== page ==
Microsoft wanders about the future of Windows virtualization on Mac after Apple Silicon transition

At WWDC this week, Apple detailed its roadmap for the transition from the Mac line of Intel processors to Apple Silicon chips. One of the most important questions about this transition has been what it means for the future of Boot Camp, and a new statement from Microsoft provides little clarity about what the future holds for Windows virtualization on Mac.

In a statement to The edgeA Microsoft spokesperson explained that the company currently only licenses Windows 10 for ARM to manufacturers to pre-install on their hardware. Windows 10 for ARM is not available for anyone to license and install elsewhere, unlike Windows for other technologies. There are possible solutions to this problem, but the future is not clear.

“Microsoft only licenses Windows 10 in ARM to OEMs,” a Microsoft spokesperson said in a statement to The Verge. We asked Microsoft if it plans to change this policy to allow Boot Camp on ARM-based Mac computers, and the company says “we have nothing else to share at this time.”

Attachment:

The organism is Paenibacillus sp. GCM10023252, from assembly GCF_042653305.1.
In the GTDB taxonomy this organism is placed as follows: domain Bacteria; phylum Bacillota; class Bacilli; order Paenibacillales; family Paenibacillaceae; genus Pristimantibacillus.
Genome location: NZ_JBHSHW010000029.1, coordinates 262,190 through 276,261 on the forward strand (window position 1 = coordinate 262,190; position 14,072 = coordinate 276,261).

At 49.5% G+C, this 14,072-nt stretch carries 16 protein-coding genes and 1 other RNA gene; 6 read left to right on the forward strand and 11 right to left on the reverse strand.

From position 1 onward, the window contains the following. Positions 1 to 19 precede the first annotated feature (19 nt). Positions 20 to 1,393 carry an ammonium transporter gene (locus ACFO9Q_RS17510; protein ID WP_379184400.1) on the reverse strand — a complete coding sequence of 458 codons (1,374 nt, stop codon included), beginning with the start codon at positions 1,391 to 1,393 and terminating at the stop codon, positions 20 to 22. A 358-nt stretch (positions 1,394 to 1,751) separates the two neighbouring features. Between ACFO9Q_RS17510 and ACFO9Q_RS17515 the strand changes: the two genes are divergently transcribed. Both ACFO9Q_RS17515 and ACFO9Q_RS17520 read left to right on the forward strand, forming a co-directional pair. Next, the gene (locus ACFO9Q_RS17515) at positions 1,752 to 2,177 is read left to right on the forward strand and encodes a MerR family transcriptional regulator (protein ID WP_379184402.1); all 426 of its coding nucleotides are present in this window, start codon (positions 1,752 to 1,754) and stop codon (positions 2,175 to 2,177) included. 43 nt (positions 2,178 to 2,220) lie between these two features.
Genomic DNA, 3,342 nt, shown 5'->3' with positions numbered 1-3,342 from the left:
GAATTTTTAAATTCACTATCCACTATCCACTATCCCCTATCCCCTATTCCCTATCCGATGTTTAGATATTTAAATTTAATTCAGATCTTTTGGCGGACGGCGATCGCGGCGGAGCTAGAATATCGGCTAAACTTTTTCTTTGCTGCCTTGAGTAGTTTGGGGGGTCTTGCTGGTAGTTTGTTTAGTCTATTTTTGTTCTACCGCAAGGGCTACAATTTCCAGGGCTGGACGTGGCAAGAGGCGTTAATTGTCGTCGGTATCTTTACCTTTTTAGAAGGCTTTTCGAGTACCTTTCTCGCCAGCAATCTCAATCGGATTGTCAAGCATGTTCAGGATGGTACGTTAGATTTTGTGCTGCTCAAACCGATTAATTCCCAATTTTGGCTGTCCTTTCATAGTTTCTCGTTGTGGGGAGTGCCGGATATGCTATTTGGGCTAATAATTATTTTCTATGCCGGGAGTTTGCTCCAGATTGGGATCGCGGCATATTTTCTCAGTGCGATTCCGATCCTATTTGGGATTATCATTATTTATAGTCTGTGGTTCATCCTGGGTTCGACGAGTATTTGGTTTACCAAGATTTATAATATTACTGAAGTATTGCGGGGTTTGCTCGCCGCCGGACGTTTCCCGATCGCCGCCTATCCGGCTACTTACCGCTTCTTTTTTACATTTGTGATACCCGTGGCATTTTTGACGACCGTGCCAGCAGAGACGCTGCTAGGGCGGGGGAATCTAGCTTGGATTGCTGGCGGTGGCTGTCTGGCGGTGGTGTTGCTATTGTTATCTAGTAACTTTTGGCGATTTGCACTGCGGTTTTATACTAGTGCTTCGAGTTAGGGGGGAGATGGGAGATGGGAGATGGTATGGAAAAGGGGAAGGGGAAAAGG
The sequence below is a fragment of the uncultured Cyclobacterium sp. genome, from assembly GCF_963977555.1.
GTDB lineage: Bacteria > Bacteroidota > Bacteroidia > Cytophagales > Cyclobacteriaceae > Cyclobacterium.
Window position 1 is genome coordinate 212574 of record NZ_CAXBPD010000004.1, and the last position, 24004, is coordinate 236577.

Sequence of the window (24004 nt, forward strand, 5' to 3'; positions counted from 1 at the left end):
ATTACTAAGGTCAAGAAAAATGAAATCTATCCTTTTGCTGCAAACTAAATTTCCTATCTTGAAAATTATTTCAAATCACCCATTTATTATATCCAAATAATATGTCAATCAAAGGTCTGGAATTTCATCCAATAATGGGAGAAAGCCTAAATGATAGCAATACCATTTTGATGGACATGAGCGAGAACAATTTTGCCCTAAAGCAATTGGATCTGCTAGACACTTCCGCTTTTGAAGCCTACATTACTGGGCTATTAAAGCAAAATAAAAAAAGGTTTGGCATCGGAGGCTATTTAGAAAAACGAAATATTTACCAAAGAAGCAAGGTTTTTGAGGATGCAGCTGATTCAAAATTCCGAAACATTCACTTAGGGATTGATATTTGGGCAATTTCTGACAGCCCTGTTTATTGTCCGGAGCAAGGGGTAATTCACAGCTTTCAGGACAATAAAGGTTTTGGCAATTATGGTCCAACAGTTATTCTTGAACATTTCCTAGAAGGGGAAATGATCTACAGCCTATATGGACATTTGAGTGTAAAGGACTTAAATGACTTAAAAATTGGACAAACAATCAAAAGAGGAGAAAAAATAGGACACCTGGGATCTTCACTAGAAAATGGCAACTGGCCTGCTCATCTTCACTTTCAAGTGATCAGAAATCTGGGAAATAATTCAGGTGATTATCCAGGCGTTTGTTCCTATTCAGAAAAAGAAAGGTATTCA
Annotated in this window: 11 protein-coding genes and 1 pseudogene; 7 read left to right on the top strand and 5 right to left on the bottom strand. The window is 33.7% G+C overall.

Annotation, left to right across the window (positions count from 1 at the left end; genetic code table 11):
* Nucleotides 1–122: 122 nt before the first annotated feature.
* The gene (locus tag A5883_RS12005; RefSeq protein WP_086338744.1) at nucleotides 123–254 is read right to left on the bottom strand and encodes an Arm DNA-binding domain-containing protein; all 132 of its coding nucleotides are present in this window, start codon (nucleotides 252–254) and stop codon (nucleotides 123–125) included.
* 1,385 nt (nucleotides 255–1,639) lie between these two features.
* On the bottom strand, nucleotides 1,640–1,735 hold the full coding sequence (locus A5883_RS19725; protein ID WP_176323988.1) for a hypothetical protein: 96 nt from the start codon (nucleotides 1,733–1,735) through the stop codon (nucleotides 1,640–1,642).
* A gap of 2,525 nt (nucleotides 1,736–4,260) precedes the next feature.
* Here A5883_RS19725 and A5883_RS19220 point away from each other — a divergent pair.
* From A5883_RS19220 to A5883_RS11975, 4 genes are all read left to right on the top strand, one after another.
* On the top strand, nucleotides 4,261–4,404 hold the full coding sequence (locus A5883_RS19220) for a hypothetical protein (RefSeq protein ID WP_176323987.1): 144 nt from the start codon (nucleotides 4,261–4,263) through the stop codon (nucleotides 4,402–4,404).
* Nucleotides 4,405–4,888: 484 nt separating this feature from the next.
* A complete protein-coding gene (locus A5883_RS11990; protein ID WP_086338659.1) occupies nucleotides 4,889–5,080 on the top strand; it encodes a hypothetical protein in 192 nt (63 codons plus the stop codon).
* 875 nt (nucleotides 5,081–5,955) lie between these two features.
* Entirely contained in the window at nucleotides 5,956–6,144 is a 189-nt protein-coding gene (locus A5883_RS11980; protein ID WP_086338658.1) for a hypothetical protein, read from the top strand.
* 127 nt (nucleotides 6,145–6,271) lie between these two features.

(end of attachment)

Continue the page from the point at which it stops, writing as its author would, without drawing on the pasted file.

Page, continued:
Of course, Microsoft’s statement is vague enough to assume that could has more to share in the future. It’s important to remember that Apple doesn’t plan to ship the first Apple Silicon Mac to consumers until later this year. Occasionally, developers will work on adapting their applications for the new Apple Silicon chips, including Microsoft, whom Apple cited for his work to ensure that Office is compatible with ARM-based Macs.

Boot Camp is also not the only solution to run Windows on Mac, and the other solution is virtualization software like VMWare or Parallels. How The edge points out, however, that virtual machine applications virtualizing x86 platforms cannot be translated using Apple’s Rosetta 2 technology.

Given that we’re only a few days after Apple’s official announcement about the Apple Silicon transition, it’s hard to read too much in Microsoft’s statement. While Boot Camp is certainly not as popular as it was before, there are still plenty of professionals who trust it. Whether or not he survives the transition to Apple Silicon remains to be seen, but Microsoft’s statement does not necessarily instill hope.

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